Testing a mechanistic model. V. The points of zero salt effect for phosphate retention, for zinc retention and for acid/alkali titration of a soil

N. J. BARROW, A. S. ELLIS

Research output: Contribution to journalArticle

64 Citations (Scopus)

Abstract

The pH of samples of a soil was altered by adding acid or lime and incubating the moistened soil at 60°C. The effect of varying the concentration of salt on pH, retention of phosphate, and retention of zinc was then measured. At low pH, increasing the concentration of salt decreased phosphate retention; at high pH, it increased it. The pH at which the effects crossed over (that is, the point of zero salt effect on phosphate retention) was higher than the point of zero salt effect on pH. This is opposite to effects observed with uniform surfaces. These results were described by a model in which it was assumed that individual sites varied in their electrostatic potential and that phosphate was retained preferentially by sites with the highest potential. Zinc retention was decreased by high concentrations of salt. This was partly because of effects of salt in decreasing the pH of solutions in contact with soil. There was no indication of a crossing‐over of effects at low pH. This suggested that the electrostatic potential of zinc‐retaining sites did not vary much with pH.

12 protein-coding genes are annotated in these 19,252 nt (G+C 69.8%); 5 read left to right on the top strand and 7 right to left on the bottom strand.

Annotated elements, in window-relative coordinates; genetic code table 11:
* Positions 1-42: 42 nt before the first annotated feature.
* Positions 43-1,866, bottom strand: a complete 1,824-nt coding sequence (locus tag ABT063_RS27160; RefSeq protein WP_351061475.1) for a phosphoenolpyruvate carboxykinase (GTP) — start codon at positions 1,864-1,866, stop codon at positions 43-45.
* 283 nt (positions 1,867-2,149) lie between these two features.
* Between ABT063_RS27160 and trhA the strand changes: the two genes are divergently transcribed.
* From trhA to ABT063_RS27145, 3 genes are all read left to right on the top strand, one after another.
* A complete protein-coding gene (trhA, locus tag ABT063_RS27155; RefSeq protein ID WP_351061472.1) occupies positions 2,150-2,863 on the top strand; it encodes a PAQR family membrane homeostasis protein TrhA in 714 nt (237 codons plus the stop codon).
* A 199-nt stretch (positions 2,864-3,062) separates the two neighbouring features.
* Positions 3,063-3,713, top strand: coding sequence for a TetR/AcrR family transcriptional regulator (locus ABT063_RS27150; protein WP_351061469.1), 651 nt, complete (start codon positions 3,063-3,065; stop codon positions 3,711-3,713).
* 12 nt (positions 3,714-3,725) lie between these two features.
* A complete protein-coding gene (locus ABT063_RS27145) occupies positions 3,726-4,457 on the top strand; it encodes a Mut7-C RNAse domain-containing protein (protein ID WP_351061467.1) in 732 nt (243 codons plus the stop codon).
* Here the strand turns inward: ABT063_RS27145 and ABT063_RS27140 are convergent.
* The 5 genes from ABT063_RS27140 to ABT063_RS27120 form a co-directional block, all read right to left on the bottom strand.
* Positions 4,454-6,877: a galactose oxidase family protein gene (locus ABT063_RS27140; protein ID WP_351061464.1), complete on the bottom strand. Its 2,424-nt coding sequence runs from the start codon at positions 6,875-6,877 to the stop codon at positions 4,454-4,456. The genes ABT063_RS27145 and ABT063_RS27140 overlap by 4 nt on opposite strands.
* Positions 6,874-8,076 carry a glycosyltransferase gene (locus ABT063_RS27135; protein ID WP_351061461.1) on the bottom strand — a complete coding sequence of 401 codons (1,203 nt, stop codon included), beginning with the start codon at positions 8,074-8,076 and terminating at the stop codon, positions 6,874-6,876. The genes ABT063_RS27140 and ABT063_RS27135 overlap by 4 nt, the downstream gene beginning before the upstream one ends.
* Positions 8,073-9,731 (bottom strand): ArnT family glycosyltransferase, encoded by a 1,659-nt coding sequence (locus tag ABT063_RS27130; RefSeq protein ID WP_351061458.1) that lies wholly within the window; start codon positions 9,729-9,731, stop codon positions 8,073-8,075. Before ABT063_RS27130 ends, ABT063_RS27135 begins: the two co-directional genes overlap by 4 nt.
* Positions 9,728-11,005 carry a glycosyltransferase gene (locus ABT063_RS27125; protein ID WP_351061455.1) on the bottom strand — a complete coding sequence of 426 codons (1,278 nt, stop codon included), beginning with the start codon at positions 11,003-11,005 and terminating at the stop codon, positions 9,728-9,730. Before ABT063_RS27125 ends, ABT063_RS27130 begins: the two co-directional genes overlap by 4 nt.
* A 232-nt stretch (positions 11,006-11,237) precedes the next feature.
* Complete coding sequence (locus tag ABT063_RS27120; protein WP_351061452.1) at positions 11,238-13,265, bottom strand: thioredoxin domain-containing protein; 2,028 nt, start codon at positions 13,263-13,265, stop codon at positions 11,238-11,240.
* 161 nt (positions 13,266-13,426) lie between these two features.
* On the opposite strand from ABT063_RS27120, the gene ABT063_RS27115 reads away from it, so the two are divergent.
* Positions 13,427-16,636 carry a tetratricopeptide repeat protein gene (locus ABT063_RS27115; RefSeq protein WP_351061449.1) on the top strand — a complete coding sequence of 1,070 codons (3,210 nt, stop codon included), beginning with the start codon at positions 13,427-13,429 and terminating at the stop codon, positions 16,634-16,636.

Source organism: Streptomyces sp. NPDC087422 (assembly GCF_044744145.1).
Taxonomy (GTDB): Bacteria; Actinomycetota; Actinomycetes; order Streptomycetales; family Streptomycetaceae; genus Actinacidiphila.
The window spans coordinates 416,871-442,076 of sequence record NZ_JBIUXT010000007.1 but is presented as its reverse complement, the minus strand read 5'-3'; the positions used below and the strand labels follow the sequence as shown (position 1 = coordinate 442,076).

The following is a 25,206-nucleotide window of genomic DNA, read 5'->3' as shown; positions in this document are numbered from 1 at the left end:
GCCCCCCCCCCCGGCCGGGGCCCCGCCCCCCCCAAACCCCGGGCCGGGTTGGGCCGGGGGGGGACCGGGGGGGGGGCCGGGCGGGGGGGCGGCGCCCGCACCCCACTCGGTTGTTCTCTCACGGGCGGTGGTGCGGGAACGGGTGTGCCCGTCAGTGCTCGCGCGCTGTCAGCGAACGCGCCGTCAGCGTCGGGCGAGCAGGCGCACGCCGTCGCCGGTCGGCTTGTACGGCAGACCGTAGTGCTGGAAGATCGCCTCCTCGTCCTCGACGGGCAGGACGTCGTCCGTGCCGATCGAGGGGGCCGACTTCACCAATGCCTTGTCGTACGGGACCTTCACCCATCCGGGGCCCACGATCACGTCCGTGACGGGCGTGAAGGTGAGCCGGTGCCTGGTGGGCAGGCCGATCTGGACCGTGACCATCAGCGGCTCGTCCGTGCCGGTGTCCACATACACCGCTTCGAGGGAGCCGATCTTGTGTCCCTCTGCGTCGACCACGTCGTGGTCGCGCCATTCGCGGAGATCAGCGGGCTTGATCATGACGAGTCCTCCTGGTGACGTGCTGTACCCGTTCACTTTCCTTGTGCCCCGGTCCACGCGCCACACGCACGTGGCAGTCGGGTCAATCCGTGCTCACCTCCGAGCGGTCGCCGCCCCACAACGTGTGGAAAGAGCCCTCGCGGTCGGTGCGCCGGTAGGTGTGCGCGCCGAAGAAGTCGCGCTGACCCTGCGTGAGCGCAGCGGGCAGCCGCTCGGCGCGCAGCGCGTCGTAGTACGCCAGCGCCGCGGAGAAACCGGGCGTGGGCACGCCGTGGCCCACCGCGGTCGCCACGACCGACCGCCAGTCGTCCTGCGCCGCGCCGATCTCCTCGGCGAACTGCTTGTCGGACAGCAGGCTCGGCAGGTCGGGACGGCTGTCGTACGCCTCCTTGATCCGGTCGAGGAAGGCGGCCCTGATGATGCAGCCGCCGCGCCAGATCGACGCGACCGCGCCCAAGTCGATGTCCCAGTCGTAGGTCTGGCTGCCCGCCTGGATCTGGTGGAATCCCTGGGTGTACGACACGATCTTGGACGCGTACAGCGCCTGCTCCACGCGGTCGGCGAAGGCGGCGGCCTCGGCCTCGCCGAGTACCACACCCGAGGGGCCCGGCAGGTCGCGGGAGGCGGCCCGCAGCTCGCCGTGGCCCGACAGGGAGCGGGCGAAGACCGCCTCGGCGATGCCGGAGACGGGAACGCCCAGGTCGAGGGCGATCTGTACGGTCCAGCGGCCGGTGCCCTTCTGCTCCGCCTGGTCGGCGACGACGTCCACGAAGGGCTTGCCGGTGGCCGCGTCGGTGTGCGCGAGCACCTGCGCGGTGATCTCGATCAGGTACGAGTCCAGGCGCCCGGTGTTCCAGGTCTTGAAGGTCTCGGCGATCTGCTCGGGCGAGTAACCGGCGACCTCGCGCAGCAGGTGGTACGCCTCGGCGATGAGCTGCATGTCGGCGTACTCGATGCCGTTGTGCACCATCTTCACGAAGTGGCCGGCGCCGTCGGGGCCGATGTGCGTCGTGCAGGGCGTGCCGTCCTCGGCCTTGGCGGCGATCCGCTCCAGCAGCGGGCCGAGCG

Original languageEnglish
Pages (from-to)303-310
Number of pages8
JournalJournal of Soil Science
Volume37
Issue number2
DOIs
Publication statusPublished - 1 Jan 1986

Fingerprint

mechanistic models
Alkalies
titration
alkalis
Soil
Salts
zinc
phosphate
phosphates
salt
salts
Acids
acids
acid
soil
testing
salt concentration
Phosphates
Static Electricity
zinc phosphate

Cite this

@article{b8ffe8904ec941a9825acf4f52a47a1e,
title = "Testing a mechanistic model. V. The points of zero salt effect for phosphate retention, for zinc retention and for acid/alkali titration of a soil",
abstract = "The pH of samples of a soil was altered by adding acid or lime and incubating the moistened soil at 60°C. The effect of varying the concentration of salt on pH, retention of phosphate, and retention of zinc was then measured. At low pH, increasing the concentration of salt decreased phosphate retention; at high pH, it increased it. The pH at which the effects crossed over (that is, the point of zero salt effect on phosphate retention) was higher than the point of zero salt effect on pH. This is opposite to effects observed with uniform surfaces. These results were described by a model in which it was assumed that individual sites varied in their electrostatic potential and that phosphate was retained preferentially by sites with the highest potential. Zinc retention was decreased by high concentrations of salt. This was partly because of effects of salt in decreasing the pH of solutions in contact with soil. There was no indication of a crossing‐over of effects at low pH. This suggested that the electrostatic potential of zinc‐retaining sites did not vary much with pH.",